"It's tough," catcher Dioner Navarro said. "We're playing great teams. We answer every time we get the call, but we fell short."
That's been the case more often than not for the White Sox as of late. After jumping out to a 23-10 start, the team is just 5-13 in its last 18 games. The Sox began this weekend's series in first place in the American League Central; they finished in third.
For the third game in a row, the culprit was the bullpen. The group gave up 14 runs throughout the three games, posting a combined ERA of 19.90 in 6 1/3 innings.
After the first two blown saves, White Sox manager Robin Ventura was asked if the thought the starters needed to eat up more innings. He had the perfect quip ready.
"You mean like nine?" he joked.
Evidently, he wasn't that far off. Left-hander Chris Sale didn't quite make it nine innings Sunday, but he ended up throwing 118 pitches through seven strong innings as the White Sox held a 4-2 lead.
Sale bounced back from his first loss of the season in which he went just 3 1/3 innings, allowing six earned runs, but his team wasn't able to close the deal. And after the game, with a third blown save in the books, Ventura acknowledged the uncertainty with the team's bullpen.
"The last couple days, you don't know," Ventura said of what to expect out of the bullpen. "Until you fight through it and nail one down, that's when you know."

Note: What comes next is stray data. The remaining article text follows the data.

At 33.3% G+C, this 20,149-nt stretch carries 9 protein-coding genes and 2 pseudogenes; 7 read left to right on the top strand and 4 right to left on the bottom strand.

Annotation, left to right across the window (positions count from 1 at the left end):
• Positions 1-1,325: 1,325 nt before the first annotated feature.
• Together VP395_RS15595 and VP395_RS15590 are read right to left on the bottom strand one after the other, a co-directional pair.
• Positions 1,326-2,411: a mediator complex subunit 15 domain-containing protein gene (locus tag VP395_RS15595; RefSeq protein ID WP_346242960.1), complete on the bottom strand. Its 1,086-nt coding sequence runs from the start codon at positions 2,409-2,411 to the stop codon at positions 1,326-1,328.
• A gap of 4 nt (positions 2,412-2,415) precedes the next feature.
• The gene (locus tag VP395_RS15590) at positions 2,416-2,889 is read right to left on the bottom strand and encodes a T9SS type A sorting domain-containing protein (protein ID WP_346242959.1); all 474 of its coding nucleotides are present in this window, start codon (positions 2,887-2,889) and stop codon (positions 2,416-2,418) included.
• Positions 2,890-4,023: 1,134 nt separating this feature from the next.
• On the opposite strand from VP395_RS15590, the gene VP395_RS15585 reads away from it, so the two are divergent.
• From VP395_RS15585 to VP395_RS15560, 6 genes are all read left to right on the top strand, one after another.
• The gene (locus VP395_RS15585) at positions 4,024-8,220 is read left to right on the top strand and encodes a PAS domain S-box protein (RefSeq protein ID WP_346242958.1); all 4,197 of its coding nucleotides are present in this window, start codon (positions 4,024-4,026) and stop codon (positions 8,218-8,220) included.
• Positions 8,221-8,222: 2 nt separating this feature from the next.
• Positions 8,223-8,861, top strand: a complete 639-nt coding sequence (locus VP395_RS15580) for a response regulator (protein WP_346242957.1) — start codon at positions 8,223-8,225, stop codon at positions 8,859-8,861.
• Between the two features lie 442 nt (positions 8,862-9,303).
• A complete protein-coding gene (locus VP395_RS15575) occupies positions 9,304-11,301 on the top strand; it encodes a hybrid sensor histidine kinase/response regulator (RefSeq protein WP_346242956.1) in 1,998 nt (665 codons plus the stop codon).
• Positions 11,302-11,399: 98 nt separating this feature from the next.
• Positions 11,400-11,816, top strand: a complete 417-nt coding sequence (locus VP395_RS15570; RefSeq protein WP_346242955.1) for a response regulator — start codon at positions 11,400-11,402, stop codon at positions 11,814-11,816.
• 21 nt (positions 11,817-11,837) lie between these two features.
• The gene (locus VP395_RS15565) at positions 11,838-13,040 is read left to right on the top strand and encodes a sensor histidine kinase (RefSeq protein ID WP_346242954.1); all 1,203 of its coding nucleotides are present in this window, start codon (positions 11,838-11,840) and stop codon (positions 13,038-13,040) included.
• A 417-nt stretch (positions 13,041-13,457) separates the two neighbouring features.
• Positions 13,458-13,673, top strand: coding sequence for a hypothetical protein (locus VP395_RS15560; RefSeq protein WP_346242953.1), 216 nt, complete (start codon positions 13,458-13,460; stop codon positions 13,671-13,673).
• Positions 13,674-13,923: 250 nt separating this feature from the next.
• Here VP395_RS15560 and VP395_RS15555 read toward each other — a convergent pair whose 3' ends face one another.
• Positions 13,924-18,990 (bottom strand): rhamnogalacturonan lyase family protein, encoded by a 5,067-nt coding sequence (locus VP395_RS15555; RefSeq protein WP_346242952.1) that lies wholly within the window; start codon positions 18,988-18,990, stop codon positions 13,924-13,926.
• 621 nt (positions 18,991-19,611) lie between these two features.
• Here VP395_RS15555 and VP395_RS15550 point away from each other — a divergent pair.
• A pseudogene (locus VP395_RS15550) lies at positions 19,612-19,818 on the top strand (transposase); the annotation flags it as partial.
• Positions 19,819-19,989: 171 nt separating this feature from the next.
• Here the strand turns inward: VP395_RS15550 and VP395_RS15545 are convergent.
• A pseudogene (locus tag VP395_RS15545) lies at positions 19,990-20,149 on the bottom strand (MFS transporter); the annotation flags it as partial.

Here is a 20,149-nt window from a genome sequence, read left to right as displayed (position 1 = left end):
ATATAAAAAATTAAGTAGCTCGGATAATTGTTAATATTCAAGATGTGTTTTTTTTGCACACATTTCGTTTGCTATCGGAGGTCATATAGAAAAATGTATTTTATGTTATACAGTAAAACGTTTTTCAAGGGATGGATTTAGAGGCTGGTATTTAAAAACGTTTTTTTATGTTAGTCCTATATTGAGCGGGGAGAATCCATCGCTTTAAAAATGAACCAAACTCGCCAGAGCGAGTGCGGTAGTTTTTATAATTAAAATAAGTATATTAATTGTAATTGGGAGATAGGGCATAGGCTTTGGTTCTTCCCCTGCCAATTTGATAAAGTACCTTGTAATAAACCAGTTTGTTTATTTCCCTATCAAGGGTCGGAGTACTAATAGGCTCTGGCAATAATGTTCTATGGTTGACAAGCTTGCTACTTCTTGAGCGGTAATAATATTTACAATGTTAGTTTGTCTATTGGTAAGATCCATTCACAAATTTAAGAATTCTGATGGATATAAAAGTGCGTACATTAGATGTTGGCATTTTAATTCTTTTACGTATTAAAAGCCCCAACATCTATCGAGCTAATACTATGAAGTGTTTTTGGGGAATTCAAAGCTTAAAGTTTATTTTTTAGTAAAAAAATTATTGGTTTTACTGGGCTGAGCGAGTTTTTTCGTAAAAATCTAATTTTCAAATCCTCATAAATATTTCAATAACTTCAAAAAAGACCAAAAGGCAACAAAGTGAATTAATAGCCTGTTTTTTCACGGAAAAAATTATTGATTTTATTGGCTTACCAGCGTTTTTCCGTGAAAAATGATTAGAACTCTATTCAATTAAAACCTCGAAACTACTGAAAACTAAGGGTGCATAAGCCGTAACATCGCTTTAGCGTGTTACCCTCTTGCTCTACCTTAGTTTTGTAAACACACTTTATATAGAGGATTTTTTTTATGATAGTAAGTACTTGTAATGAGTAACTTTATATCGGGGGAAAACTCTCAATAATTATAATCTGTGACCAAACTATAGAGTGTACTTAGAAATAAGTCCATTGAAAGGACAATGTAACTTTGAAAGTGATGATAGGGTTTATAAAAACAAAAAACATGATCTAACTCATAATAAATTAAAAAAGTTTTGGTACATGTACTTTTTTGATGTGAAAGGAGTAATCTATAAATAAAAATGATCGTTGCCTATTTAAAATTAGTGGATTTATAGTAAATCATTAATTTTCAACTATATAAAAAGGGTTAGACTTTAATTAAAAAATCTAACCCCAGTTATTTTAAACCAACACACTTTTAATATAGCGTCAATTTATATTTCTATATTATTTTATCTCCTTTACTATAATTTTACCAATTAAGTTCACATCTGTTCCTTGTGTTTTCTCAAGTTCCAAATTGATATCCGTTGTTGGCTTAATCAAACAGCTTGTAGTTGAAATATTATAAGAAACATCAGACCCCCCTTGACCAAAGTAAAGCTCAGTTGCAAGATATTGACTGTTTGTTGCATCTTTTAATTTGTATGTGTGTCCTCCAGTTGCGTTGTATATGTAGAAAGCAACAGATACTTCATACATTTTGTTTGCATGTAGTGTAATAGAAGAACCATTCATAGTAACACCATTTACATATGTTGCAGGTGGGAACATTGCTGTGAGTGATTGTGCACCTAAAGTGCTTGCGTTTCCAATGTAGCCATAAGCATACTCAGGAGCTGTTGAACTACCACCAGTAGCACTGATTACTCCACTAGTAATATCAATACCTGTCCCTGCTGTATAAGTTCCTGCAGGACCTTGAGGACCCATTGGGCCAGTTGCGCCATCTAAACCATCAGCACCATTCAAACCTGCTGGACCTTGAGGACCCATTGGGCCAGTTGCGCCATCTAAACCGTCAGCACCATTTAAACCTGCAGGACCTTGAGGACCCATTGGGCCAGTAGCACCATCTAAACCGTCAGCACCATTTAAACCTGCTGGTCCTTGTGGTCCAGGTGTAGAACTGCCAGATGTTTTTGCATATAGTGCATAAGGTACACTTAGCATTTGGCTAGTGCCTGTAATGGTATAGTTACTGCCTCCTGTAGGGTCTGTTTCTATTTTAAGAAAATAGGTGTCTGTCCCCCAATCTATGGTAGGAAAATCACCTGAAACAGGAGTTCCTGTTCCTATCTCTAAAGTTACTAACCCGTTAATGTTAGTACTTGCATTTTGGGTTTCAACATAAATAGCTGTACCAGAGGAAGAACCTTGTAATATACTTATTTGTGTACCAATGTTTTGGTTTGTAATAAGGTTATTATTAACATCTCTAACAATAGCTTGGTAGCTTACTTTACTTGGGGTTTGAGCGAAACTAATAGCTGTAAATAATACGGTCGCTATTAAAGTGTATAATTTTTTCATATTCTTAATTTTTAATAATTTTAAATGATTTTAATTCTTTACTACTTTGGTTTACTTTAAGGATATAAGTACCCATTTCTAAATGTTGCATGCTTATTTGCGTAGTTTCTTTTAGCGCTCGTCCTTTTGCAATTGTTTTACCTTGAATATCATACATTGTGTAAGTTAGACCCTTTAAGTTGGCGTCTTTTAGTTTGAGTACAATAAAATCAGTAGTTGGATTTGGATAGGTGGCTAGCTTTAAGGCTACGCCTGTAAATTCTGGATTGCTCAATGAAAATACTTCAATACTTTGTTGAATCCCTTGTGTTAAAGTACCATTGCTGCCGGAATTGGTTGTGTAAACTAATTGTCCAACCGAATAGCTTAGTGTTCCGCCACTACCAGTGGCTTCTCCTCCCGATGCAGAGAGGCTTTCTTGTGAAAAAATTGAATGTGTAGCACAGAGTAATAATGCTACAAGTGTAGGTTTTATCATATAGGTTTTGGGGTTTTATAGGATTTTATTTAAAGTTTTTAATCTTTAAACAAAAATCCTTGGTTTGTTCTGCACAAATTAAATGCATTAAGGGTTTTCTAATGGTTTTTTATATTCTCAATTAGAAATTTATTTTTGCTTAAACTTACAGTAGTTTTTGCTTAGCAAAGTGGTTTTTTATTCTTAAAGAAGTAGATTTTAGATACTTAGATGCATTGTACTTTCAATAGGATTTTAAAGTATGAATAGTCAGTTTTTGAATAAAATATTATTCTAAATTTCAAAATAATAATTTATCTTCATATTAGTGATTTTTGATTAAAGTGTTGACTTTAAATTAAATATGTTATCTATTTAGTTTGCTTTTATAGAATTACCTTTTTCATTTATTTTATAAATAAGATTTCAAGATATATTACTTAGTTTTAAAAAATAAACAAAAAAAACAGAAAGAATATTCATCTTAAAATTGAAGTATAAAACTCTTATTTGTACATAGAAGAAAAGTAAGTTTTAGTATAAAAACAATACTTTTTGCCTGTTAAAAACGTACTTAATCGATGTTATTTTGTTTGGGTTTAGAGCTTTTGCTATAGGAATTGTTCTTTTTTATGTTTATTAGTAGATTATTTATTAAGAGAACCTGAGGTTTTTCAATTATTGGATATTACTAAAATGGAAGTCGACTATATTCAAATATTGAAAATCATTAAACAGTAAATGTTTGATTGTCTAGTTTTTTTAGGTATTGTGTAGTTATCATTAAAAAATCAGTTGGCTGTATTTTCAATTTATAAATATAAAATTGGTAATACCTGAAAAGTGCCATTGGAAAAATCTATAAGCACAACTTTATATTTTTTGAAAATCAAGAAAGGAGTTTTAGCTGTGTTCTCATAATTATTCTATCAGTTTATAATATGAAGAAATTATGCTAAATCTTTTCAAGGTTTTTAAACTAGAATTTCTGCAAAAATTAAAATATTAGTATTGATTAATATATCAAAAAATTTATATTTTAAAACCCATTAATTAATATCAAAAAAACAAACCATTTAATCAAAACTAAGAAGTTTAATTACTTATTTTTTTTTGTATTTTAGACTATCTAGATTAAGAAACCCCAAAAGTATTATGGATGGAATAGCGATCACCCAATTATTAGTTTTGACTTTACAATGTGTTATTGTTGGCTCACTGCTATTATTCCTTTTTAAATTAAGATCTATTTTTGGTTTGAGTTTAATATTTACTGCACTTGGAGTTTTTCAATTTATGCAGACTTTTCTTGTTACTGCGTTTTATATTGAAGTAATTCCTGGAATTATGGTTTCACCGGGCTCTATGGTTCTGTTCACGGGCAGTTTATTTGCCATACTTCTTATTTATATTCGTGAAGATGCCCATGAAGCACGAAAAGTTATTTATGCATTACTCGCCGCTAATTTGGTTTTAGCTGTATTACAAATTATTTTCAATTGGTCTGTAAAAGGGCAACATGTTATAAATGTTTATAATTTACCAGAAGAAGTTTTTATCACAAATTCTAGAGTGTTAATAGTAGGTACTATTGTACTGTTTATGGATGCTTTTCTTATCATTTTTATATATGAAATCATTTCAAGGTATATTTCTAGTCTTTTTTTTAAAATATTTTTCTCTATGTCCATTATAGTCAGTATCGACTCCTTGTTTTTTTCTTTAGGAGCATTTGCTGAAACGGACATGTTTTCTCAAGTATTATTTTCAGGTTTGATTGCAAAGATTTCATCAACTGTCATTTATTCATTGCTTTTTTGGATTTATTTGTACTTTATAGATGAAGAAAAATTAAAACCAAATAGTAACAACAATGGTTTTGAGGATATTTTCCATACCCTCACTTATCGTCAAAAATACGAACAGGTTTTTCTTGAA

And once again, after a loss, it was a reliever who stood in and put the blame on his shoulder.
"[The offense] did their part. They gave us a lead," said Nate Jones, who allowed three earned runs in the blown save. "Today was definitely my fault."
Now out of first place for the first time in a while, the team didn't point fingers after the game. Sale even brushed off the problems, saying the team is in a great spot if the bullpen is going to be its biggest issue.
But with the losses piling up, the White Sox are left seeking answers to stop the skid. And until the answer comes, the players said all they can do is continue to keep grinding, adding they can't afford to lose faith.
"If we did, we're [in trouble]," Navarro said.
Scott Chasen is a reporter for MLB.com based in Kansas City. This story was not subject to the approval of Major League Baseball or its clubs.